PSR ANYTIME. ANYWHERE. Introducing the Pittsburgh Sports Report eMagazine. Click to read and watch the best sports coverage in the region.
Tuesday March 3 2015
Leave this field empty.

In The Dugout with Frank Coonelly

PSR Logo
PSR's David Golebiewski caught up with Pirates president Frank Coonelly to discuss Major League Baseball's new collective bargaining agreement.

David Golebiewski: How will the restrictions and taxes on draft spending in the new CBA affect the Pirates' recent strategy of paying well above-slot for top talents who fall due to signability concerns?
Frank Coonelly: We implemented our draft strategy with a clear understanding that these changes were likely coming in 2011-12. Going forward, signability should not be a driving force on selections; it was not for us at least since 2008. Rather, players will be selected on the basis of talent rather than a concern over who the club can afford. This is good for the game in the long term as the best talent should get to the teams that are drafting high. The new system will reward the best scouting departments because now decisions are made on talent rather than signability. This is a positive development for the Pirates because while we do not have as much revenue as other clubs, we have, in my judgment, one of the best group of scouts in the game. We will use superior scouting to find the best players without concern that such players can be bought by a large market club promising large signing bonus dollars. We will continue to find ways to creatively employ our scouts and allocate our resources to add premier talent to the system.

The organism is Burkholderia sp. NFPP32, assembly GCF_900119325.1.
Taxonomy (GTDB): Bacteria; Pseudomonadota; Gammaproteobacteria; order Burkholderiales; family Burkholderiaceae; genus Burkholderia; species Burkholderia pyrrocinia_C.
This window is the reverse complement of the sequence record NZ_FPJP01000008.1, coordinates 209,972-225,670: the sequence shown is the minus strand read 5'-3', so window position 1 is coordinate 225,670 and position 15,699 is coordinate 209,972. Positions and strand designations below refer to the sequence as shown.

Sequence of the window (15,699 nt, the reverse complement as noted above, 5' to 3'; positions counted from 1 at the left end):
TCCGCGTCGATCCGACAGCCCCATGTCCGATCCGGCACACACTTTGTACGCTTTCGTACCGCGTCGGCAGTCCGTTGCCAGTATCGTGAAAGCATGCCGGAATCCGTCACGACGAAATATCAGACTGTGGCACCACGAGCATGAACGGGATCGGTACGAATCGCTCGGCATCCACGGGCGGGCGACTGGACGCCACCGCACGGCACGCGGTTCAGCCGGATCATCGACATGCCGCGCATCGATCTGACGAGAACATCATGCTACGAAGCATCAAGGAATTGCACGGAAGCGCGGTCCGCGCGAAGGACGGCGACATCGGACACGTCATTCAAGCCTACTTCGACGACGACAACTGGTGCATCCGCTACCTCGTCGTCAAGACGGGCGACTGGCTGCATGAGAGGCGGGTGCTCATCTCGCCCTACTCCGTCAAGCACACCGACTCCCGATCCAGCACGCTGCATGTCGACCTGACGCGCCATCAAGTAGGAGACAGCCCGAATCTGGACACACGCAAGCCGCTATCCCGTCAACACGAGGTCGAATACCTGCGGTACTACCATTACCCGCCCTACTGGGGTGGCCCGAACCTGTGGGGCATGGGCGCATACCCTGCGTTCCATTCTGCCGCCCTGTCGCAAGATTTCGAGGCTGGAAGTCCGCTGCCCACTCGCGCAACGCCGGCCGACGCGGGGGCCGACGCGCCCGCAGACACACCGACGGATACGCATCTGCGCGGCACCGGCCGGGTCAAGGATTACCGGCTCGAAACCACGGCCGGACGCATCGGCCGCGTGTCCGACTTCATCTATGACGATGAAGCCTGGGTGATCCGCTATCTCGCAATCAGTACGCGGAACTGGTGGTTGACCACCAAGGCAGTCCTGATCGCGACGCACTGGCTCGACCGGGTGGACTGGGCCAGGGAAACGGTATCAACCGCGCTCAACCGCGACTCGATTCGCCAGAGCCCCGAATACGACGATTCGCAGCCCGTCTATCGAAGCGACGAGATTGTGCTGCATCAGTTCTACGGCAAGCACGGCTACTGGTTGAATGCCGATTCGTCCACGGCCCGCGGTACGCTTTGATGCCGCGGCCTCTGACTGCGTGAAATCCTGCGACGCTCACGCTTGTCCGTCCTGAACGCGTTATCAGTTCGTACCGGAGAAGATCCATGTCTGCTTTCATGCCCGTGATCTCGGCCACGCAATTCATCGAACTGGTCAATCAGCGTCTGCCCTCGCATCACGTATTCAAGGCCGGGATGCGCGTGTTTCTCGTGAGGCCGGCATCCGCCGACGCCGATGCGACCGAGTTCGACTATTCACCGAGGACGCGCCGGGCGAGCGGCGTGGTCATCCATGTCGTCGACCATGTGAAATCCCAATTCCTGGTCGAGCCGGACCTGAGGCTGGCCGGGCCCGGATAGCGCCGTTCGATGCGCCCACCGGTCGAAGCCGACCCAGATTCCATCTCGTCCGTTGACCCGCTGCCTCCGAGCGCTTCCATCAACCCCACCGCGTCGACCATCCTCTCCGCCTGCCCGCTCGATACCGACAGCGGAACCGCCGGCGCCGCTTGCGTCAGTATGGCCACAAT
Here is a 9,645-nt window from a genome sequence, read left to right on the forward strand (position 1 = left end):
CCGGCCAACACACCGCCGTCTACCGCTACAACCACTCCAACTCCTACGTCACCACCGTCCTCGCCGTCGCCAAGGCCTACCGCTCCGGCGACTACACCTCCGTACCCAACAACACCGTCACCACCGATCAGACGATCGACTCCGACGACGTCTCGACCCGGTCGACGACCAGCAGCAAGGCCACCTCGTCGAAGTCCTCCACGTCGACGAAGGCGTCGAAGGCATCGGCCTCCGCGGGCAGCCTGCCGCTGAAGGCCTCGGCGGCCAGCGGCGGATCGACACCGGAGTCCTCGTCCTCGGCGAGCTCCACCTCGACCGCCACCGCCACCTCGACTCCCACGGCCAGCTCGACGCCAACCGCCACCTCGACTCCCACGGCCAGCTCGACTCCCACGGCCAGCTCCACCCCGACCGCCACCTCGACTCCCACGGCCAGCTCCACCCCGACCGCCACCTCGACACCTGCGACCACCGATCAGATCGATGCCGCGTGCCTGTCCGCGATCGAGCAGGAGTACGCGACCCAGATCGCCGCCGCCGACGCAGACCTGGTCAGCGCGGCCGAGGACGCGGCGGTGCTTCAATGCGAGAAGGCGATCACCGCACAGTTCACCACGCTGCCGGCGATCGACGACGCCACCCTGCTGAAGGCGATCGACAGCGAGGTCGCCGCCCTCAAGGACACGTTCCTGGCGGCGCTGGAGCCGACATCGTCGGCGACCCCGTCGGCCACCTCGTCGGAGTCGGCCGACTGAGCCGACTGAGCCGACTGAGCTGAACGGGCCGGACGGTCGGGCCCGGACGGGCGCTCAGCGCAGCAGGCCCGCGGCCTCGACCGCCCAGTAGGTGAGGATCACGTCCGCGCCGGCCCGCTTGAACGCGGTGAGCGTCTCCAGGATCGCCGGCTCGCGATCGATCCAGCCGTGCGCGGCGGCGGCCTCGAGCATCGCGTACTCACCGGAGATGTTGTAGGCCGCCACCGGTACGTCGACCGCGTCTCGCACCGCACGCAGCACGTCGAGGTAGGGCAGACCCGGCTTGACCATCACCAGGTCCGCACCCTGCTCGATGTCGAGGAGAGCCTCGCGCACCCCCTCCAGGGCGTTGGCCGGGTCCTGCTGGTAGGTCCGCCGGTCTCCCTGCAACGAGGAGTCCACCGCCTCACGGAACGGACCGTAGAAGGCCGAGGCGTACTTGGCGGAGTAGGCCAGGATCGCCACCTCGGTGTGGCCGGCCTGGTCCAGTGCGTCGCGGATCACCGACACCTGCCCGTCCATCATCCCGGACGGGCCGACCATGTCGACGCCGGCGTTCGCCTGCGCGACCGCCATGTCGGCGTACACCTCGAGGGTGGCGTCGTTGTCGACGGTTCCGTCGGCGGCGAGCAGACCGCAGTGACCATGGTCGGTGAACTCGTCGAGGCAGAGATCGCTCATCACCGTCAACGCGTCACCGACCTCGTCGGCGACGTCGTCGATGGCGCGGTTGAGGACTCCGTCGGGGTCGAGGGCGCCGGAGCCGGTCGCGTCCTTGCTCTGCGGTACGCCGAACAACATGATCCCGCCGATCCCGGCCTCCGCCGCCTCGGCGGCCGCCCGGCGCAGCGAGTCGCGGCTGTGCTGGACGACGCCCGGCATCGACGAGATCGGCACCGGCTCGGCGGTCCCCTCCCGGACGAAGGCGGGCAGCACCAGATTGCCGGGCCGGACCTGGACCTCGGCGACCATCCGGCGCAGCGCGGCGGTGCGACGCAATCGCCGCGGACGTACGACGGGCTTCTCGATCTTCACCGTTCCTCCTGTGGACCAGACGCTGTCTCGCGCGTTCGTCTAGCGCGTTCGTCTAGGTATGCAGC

David G: Do you believe that prospects like Josh Bell, Stetson Allie and Robbie Grossman would be in the Pirates' system had the new CBA been in place when those players were draft eligible?
Coonelly: It is very hard to speculate on who would have been available, how our selections would have been different and the decisions regarding signing or going to college that these young men would have made under the current rules. Each may or may not have been drafted higher and each may or may not have decided to attend college. We may have had access to other players. It is likely that more high school players who are not drafted in the first round may decide to go to college in an effort to improve their draft status. This is not necessarily a bad thing as some draft mistakes will be avoided and the young men will be in a position where they can secure a quality education. We also may see more college juniors returning to school for their senior years in an effort to move up in the draft. Again, this is not a bad thing as the player will have an opportunity to secure his degree.

David G: What impact do you think the new CBA's draft changes have on competitive balance?